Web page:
A Connecticut Power of Attorney (also known as a POA) is one of the most important estate planning documents. It allows you (“Principal”) to appoint someone else (“Agent” or “Attorney in Fact”) to act for you. Therefore, if you are ill, involved in a serious accident or not available to act for yourself then someone else you previously appointed can make financial decisions on your behalf.
Common examples include:
- Real estate transactions
- Stocks and bonds
- Operating a business
- Retirement Plans
A Connecticut Power of Attorney can be broad or only permit the Agent to make very limited decisions. As the Principal, you choose the authority you wish to delegate.
You must execute your Power of Attorney while of “sound mind.” Any Connecticut Power of Attorney executed after 2016, is presumed to be “Durable.” This means that the Power of Attorney will still be effective if the Principal becomes incapacitated.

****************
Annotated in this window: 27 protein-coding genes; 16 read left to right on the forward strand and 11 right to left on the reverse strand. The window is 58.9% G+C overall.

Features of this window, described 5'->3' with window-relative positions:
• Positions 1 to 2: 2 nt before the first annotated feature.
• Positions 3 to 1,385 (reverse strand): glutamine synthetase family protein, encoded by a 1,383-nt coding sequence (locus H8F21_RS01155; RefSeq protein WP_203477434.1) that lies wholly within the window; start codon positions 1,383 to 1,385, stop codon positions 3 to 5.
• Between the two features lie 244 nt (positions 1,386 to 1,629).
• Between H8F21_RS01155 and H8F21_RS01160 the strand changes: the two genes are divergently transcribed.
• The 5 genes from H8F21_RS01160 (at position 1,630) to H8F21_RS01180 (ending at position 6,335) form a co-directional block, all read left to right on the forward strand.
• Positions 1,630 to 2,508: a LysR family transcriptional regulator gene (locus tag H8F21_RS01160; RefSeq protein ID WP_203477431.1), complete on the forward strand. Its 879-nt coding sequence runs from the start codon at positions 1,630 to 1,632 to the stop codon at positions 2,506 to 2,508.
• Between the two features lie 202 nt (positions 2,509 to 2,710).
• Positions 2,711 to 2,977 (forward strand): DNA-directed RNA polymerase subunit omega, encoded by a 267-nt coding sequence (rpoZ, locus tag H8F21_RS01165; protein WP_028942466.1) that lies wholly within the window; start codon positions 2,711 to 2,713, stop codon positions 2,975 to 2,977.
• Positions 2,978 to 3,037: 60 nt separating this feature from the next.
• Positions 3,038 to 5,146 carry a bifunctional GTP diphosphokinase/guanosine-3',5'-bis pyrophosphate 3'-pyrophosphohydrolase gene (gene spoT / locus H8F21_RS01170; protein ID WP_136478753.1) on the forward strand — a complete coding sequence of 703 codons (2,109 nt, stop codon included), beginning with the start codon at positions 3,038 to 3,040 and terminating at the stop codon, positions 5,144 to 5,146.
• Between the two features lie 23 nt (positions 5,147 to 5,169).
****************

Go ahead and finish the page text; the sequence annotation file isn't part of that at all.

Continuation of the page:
As with all other estate planning documents, your Power of Attorney should be kept in a safe and secure place. Let family and other trusted people know where they can find it. In Connecticut. a photocopy or electronic stored POA is as valid as the original.
A few cautionary words. If you do not have a POA, a Conservator will usually need to be appointed through the Probate Court should you become incapacitated. This has significant disadvantages. For example, a delay in decision making, cost and uncertainty as to whom will be appointed for you.
Connecticut Power of Attorney Preparation
I represent clients in estate planning matters though out Fairfield County including those who reside in Easton, Fairfield, Monroe, Trumbull, Stratford, Bridgeport, Westport, Weston, New Canaan, Wilton, Norwalk, Darien, Stamford and Greenwich.